Internationally, India is the most “expensive” cane producer at Rs 3 per kg. Thailand and Brazil produce it at Rs 2 per kg. At the same time, the government granted umbrella protection to factories with 40% import tariffs. Refineries are also allowed to import raw sugar duty-free with an export commitment. Surprisingly, the number of sugar factories is increasing and sugar cane production is also well supported, except when weather related issues arise. Thus, the current economic model seems viable.


The mills complain that the government’s annual increase in the Fair Remunerative Price (FRP) for sugarcane is greater than the minimum support price (MSP) for wheat / paddy. The wheat / paddy MSP has increased by 47% in eight years; the price of sugar cane has increased 97% in nine years. Sugar producers thus benefit from a 50 to 60% better yield than cereal producers.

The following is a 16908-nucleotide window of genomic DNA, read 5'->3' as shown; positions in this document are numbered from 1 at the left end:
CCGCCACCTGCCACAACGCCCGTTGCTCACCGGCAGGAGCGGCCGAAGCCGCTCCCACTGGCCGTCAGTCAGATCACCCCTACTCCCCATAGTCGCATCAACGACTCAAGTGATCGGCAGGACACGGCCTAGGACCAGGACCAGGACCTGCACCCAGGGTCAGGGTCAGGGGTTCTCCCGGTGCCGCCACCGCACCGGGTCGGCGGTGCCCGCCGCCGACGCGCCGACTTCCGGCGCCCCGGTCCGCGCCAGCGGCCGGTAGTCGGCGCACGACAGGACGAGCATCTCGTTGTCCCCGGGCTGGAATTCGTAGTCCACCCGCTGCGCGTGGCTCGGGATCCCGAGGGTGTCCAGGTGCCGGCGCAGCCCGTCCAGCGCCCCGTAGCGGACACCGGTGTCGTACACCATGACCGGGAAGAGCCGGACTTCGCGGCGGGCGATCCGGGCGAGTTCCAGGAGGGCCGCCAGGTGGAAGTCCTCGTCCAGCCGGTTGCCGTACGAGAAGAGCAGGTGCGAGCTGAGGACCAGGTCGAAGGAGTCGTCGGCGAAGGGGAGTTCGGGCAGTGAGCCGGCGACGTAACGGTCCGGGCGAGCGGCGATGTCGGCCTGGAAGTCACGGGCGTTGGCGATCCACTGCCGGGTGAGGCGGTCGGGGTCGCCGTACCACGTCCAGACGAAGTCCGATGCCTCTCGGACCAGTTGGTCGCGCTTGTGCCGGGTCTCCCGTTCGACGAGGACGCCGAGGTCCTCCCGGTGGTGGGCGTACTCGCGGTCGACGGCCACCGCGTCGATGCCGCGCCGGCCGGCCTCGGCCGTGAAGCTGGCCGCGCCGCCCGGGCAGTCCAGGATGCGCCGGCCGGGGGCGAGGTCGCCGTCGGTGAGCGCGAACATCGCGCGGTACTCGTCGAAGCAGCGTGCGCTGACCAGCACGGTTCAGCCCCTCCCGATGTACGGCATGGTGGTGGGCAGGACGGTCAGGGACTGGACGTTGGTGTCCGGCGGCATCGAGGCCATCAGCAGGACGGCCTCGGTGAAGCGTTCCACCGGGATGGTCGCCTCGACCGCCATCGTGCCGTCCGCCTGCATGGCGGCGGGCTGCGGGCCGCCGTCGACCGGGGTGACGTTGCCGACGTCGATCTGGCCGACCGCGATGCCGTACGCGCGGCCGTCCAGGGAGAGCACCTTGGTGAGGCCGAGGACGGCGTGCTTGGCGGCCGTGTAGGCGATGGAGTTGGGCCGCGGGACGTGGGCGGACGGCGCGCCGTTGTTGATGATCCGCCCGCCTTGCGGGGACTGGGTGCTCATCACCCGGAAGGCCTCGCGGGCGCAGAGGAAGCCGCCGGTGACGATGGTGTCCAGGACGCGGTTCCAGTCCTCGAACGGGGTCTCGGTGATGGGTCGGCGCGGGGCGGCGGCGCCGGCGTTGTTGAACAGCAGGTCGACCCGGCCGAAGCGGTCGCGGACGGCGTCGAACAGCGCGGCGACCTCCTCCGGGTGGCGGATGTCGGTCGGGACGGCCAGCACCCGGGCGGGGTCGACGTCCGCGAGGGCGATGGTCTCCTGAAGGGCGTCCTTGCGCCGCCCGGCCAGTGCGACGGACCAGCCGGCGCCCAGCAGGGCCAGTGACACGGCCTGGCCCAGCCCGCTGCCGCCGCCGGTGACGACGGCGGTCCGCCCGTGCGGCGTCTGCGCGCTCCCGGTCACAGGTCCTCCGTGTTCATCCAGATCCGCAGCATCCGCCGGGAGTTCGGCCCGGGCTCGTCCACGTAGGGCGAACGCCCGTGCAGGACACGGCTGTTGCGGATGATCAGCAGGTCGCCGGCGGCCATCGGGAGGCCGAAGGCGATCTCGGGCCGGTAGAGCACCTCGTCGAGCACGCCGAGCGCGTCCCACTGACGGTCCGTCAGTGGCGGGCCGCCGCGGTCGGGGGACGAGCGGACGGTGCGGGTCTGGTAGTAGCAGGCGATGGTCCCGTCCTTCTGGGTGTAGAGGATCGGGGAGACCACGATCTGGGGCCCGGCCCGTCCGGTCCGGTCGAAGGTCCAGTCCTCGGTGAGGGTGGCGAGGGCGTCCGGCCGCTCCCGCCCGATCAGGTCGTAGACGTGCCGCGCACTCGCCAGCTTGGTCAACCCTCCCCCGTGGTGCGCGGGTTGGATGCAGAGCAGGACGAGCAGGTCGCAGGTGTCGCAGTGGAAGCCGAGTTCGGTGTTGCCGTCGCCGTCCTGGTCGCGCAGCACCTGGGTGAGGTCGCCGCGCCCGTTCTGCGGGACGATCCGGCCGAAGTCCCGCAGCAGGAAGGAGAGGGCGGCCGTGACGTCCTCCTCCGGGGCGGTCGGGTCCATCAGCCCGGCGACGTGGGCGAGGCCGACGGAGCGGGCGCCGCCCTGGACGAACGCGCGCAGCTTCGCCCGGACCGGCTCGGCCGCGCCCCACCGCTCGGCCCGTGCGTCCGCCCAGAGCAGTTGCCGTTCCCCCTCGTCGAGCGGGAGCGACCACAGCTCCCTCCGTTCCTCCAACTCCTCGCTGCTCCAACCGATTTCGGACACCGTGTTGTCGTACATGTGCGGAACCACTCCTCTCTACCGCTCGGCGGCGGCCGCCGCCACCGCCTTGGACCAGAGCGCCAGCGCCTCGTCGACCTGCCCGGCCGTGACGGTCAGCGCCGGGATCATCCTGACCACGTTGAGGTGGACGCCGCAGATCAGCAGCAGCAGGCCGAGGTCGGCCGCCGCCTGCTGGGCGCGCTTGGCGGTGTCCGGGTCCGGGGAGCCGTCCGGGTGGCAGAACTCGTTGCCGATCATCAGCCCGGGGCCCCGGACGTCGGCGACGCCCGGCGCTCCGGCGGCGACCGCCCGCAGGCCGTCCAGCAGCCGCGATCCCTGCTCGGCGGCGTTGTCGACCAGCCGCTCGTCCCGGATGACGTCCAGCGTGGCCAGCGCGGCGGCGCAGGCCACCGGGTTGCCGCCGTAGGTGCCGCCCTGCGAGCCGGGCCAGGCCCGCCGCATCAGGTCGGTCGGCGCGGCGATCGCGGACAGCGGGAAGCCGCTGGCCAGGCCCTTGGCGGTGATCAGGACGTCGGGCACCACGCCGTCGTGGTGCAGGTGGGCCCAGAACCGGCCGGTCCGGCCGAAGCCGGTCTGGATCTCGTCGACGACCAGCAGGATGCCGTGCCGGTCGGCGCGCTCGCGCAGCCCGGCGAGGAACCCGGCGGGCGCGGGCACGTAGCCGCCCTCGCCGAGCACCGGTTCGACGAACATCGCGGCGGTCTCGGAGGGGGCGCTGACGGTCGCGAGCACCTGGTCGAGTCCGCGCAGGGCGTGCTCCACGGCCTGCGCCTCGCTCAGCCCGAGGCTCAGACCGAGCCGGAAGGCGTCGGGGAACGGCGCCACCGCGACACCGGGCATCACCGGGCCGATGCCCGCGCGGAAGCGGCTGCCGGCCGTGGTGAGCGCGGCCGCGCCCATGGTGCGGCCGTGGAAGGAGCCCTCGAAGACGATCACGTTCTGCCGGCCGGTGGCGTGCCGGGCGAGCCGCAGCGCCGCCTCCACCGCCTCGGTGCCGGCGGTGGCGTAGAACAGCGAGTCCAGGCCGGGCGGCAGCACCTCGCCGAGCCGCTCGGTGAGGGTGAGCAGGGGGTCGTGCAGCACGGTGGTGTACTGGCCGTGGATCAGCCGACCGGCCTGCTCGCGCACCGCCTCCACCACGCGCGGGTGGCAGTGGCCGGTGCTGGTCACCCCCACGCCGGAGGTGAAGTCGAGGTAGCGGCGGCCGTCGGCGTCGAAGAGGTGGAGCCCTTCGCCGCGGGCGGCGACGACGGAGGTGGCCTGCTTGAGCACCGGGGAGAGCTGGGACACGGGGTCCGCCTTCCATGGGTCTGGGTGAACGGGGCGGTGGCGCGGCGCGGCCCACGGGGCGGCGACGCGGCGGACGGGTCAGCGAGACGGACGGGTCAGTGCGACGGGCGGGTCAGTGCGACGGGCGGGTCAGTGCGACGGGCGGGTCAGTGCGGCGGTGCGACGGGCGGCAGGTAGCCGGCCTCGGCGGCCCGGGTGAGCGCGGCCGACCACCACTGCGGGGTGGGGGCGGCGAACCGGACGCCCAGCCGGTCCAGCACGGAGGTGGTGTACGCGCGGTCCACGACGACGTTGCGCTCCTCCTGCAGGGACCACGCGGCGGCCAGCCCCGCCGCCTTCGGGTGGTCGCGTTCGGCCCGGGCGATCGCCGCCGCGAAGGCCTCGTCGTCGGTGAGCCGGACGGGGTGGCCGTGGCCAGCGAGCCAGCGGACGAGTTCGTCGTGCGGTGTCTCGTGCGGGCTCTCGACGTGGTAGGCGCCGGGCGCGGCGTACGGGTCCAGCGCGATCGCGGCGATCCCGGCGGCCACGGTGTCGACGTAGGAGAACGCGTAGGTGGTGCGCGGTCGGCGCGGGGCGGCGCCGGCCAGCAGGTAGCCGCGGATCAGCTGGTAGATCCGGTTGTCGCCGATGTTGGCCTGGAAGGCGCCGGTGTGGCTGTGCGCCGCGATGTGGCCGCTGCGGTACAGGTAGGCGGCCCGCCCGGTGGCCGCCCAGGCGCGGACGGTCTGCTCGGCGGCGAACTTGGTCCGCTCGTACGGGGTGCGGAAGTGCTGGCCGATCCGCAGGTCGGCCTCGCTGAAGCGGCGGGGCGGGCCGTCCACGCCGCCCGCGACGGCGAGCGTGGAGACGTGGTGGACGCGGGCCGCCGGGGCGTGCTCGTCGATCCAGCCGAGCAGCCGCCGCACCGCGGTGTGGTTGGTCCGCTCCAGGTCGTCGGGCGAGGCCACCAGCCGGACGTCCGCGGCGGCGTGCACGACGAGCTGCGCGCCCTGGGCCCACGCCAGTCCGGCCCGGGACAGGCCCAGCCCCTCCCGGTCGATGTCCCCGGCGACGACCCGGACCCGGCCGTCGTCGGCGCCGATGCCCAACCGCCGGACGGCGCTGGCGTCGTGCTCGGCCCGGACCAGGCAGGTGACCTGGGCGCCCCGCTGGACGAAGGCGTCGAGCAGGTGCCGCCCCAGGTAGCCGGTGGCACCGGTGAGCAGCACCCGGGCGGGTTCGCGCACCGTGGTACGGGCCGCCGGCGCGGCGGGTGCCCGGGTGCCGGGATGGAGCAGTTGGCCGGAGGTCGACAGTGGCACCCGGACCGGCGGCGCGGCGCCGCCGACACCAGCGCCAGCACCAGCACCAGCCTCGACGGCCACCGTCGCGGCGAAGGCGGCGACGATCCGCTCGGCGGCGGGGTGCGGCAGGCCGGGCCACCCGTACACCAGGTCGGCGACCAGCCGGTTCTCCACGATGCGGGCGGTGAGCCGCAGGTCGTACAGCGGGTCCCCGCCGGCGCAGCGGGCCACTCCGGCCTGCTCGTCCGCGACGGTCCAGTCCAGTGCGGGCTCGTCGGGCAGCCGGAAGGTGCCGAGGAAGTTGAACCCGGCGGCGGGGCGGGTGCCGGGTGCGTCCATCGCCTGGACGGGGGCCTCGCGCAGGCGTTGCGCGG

Comparison of MSP of cereal crops with FRP is inconsistent as wheat / paddy is a 5-6 month crop – sown annually in both rabi and kharif seasons, while sugarcane is harvested after 12 at 18 months and sown once every three years. FRP is a fixed base recovery of 9.5% sucrose, but with special varieties of cane, the sucrose recovery has now improved to 11.5% or more. In addition, the revenue generated from the phase-out of molasses, bagasse, power generation, etc., also provides cost compensation to factories against FRP / SAP. However, the arbitrary setting of the SAP (State Advisory Price) by the States – UP, Uttrakhand, Panjab, Haryana and Tamil Nadu – higher than the FRP is devoid of any justification, with the exception of the banking voting policy.